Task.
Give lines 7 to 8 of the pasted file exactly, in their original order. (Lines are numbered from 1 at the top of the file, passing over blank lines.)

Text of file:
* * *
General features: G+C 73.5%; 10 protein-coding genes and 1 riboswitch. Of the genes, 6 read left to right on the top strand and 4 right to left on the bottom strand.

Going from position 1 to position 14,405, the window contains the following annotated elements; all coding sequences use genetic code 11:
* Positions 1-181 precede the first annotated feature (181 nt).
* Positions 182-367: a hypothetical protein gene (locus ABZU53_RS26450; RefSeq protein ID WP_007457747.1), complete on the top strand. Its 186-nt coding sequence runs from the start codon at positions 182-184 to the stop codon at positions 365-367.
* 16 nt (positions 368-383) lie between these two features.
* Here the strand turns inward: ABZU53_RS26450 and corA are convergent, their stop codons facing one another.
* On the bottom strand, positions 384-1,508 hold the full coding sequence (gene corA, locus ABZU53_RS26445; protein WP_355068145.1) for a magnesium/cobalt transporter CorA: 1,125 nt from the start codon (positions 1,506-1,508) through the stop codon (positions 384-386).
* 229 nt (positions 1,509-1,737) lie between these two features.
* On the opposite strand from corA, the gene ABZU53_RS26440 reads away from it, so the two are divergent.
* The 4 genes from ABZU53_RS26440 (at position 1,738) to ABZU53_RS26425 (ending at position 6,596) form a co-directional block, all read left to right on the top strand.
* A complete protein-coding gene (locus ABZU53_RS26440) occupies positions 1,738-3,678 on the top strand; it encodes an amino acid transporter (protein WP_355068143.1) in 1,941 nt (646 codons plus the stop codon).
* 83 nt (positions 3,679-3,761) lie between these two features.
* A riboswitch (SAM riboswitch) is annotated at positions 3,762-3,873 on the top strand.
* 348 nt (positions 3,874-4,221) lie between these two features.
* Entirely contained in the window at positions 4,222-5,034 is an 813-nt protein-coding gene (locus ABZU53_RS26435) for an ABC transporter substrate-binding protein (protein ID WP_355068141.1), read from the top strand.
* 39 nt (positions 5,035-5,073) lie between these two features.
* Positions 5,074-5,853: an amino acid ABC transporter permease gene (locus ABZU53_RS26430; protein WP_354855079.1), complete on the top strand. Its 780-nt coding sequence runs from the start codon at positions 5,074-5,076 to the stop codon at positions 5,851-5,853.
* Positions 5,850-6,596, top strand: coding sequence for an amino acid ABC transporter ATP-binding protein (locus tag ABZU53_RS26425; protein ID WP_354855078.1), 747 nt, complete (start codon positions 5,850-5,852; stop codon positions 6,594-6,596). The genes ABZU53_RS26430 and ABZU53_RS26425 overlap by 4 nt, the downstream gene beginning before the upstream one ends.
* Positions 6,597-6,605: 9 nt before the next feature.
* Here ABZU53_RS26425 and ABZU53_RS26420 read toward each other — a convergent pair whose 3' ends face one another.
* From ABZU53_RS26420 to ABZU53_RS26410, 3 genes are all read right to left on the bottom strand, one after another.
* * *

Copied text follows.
* On the bottom strand, positions 384-1,508 hold the full coding sequence (gene corA, locus ABZU53_RS26445; protein WP_355068145.1) for a magnesium/cobalt transporter CorA: 1,125 nt from the start codon (positions 1,506-1,508) through the stop codon (positions 384-386).
* 229 nt (positions 1,509-1,737) lie between these two features.